Affiliation: College of Pharmacy, Division of Medicinal Chemistry and Pharmacognosy, Ohio State University,500 West 12th Avenue, Columbus, OH 43210-1291, USA.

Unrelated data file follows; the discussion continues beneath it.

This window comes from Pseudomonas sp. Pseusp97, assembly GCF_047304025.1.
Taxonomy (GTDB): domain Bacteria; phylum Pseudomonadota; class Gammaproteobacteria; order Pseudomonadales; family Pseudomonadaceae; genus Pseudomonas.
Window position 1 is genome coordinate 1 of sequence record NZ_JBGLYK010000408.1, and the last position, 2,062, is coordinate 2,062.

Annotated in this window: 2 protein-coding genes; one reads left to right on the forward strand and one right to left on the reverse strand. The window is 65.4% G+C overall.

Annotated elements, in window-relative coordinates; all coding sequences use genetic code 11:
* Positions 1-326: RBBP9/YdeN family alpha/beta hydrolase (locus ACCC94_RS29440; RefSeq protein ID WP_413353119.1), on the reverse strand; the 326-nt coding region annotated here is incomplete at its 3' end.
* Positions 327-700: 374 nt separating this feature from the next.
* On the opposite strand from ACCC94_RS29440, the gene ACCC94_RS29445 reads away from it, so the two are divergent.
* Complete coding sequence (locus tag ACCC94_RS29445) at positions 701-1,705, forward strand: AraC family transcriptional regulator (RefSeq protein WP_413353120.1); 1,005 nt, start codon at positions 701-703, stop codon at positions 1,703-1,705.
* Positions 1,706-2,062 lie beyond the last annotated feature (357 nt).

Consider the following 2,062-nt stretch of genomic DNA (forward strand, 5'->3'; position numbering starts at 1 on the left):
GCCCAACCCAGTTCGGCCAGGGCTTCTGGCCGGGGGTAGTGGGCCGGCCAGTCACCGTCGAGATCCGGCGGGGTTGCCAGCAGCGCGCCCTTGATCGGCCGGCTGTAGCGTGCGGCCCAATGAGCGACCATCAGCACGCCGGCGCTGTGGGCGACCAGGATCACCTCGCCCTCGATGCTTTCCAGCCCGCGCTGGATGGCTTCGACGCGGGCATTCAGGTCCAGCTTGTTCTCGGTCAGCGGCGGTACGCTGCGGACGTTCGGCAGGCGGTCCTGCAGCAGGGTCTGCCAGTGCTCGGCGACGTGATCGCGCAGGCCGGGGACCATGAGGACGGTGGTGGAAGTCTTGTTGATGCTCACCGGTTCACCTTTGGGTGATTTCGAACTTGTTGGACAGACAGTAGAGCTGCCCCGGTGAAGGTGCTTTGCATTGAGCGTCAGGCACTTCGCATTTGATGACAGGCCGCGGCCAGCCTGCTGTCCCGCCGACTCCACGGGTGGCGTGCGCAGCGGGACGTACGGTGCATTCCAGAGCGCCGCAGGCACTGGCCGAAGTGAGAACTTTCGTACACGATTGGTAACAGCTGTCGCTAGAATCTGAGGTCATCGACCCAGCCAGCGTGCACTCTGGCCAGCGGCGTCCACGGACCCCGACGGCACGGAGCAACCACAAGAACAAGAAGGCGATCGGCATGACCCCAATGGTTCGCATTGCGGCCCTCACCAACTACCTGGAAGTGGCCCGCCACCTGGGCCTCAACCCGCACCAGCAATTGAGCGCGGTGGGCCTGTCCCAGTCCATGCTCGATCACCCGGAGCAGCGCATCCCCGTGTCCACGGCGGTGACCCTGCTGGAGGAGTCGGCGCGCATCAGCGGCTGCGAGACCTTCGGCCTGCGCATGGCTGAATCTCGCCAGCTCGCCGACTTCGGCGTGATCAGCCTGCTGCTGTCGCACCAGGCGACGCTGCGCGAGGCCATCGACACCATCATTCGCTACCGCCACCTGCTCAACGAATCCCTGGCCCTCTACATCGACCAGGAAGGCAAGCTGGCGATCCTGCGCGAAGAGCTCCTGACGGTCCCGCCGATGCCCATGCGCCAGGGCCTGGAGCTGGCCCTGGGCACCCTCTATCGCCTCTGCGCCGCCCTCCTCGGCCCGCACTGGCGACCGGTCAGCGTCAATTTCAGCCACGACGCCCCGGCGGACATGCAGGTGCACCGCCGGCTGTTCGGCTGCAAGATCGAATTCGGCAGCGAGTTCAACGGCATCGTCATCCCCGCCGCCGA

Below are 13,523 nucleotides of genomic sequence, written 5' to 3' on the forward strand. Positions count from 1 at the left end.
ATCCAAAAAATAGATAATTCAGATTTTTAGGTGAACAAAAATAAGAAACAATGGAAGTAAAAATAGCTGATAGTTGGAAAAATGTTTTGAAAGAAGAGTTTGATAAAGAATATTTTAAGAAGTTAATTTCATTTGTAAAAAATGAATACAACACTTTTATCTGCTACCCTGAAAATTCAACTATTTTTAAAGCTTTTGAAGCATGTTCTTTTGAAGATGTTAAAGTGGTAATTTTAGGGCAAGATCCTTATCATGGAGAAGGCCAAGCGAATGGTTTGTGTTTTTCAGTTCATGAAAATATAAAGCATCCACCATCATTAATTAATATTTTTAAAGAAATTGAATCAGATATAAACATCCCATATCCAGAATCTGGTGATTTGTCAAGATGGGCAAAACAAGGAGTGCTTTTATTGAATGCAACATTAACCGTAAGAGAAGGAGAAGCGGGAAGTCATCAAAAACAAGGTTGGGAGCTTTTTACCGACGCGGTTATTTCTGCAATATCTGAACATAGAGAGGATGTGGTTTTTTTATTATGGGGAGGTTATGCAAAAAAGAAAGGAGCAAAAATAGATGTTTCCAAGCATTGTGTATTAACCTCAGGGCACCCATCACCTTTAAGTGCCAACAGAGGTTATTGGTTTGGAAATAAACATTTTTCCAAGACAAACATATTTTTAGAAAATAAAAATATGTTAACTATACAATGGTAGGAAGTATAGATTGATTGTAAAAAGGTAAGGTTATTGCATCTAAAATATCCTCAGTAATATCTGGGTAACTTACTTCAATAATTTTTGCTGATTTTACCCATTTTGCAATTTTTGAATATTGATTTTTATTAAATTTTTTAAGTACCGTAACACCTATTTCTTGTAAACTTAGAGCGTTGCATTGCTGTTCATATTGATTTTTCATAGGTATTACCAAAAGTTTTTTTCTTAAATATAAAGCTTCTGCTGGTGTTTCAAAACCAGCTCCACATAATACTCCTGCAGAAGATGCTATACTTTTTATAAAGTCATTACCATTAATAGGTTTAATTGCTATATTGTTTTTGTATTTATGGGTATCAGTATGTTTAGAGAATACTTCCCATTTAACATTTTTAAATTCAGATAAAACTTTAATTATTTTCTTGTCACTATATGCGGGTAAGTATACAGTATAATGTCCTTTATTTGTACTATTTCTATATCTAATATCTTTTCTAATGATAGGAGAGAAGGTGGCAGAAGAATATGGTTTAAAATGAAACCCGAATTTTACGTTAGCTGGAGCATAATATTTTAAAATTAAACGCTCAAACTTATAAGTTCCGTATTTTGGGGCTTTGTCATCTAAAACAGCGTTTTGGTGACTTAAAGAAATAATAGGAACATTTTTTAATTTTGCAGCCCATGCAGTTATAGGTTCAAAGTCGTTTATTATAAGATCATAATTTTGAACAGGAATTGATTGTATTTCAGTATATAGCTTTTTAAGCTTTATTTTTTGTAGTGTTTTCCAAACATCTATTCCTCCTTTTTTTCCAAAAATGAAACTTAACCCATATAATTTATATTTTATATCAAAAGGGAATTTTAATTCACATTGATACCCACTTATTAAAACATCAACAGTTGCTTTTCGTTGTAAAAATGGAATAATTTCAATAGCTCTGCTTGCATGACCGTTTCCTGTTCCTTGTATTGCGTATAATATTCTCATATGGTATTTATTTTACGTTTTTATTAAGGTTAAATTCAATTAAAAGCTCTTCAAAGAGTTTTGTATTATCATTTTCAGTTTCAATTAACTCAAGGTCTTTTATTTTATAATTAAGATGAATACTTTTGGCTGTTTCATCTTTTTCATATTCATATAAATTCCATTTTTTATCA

The intensive usage and the efficacy of quinoline and artemisinin antimalarials have led scientists to focus mainly on these two families of compounds resulting in the other classes of antimalarial drugs being ignored. Recently atovaquone, a hydroxy-naphtoquinone derivative, was reported as an effective antimalarial drug against the multidrugresistant parasite with a novel drug mechanism. This discovery, which emerged from earlier studies, opened a new approach for the design of new quinone antimalarials. Other well known anthraquinone antibiotics such as tetracycline and doxycycline have been in use in malaria prophylaxis for more than three decades. This review aims to explore the background to the discovery of existing quinone antimalarials, and the advance in the chemistry and biochemistry of synthetic and naturally occurring quinones with antimalarial activity. Reactions and metabolism of antimalarial quinones in animals and men are considered, focusing on compounds that are or have been used to treat human malaria, with an emphasis on the relationship between metabolism and biological effects.